Proving yet again that diversity is not our strength, Muslim groups successfully petitioned in getting a new movie removed from theatres across the pond, claiming the flick is blasphemous to Islam because it depicts the prophet, Mohammad, using a digital representation of his face.
Cineworld, a British cinema chain, will cancel all screenings of “The Lady of Heaven“, capitulating to Muslim groups who have amassed protests over not only prophet Mohammad’s face, but also the historical accuracy of the events during the life of his daughter Fatimah. While Sunni Muslims comprise the majority of the protestors, Fatimah’s life is a key point of contention between Sunnis and Shiites.
In the film Mohammad’s face is an amalgamation of many different faces cobbled together using CGI, something which Muslims from both major sects claim is blasphemous.
According to Breitbart, the complaints started via a petition demanding that the film be removed from all British movie theatres. This was followed by protests held outside theatres whereby protestors held signs and chanted slogans such as “Allah hu Akbar,” or “God is great.” Cinemaworld responded:
“Due to the recent incidents regarding screenings of ‘The Lady of Heaven,’ we have made the decision to cancel upcoming screenings of the film nationwide to ensure the safety of our staff and customers.”
People took to social media to post footage of the protests, with one protester at the Cinemaworld theatre in Bradford yelling, “We have a right not to be insulted”.
But that wasn’t all the protest mob said.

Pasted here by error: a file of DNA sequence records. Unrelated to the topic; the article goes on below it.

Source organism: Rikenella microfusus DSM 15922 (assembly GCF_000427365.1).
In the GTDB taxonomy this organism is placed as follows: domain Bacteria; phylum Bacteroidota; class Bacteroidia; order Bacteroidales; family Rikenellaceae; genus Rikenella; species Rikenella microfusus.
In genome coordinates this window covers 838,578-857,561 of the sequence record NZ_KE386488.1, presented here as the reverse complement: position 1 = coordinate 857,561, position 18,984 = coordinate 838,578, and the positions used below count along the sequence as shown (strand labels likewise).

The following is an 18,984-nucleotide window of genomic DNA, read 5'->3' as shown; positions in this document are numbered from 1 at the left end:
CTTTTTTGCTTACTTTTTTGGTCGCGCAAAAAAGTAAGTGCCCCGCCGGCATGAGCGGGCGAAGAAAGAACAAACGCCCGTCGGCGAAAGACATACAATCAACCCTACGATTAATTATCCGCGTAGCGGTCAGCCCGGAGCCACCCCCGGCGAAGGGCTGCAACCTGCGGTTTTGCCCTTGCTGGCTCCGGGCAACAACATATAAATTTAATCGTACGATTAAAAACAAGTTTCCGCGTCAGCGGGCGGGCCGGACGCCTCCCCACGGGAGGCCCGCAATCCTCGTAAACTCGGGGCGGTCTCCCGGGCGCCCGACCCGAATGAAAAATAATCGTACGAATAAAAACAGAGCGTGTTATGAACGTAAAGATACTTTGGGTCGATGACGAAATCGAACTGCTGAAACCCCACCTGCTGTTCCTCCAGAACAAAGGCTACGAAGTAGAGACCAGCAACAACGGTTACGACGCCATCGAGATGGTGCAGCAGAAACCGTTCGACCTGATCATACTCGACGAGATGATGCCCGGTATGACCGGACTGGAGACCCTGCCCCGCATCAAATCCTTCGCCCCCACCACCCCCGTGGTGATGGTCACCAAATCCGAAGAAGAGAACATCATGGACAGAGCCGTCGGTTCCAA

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Another protestor reminded Muslims of their responsibility to protect their faith, warning that they would resort to violence and self-sacrifice if necessary:
“Birmingham will not tolerate the disrespect of our prophet and there will outcomes from your actions. You will have repercussions for your actions. We have been trained from birth that we must defend the honour of our prophet and we will lay our life on the line.”
The mob also called Shiites “kafir”, which refers to the sect as non-believers.
What’s perplexing is that screenplay was written not by a non-Muslim but by a Muslim Shia cleric, Yasser Al-Habib, who wanted to tell the story of the life of Fatima from her perspective. He called out Sunni protestors to engage with him directly rather than protest outside theatres and create “a state of panic.”
This internecine hatred has been noted by Muslims and non-Muslims alike.
Wasiq Wasiq, journalist and Associate Fellow at the Henry Jackson Society, a conservative think-tank, said that the use of the phrase “kafir” against Shia Muslims represented a form of Islamophobia, writing that it “is more than just sectarianism, it is anti-Muslim sectarianism and therefore anti-Muslim hatred.”
Baroness Claire Fox, a well-known free speech advocate, decried the movie theatre’s decision to pull the film, and warned that caving to the mob is a slippery slope and chips away at free expression:
“Same ‘I Find that Offensive’ cancel culture arguments now being used far beyond campus activism. Disastrous for the arts, dangerous for free speech, a lesson to those who argue identity politics are no threat to democracy,” Fox wrote.
Others called out cultural elites for bowing to identity politics and upholding victimhood above all else.
Inaya Folarin Iman, a host and political commentator on GB News, pointed out the “cowardice” of the self-flagellating, self-imposed elites, saying that this continued obsequience to values antithetical to their own contributes to the downfall of British culture and tradition:
“This is a deeply troubling moment for freedom of speech and tolerance in Britain. If our cultural and political leaders cannot be bothered to stand up for these fundamental values, then it is all too likely they will wither away. We can’t let this happen,” she urged.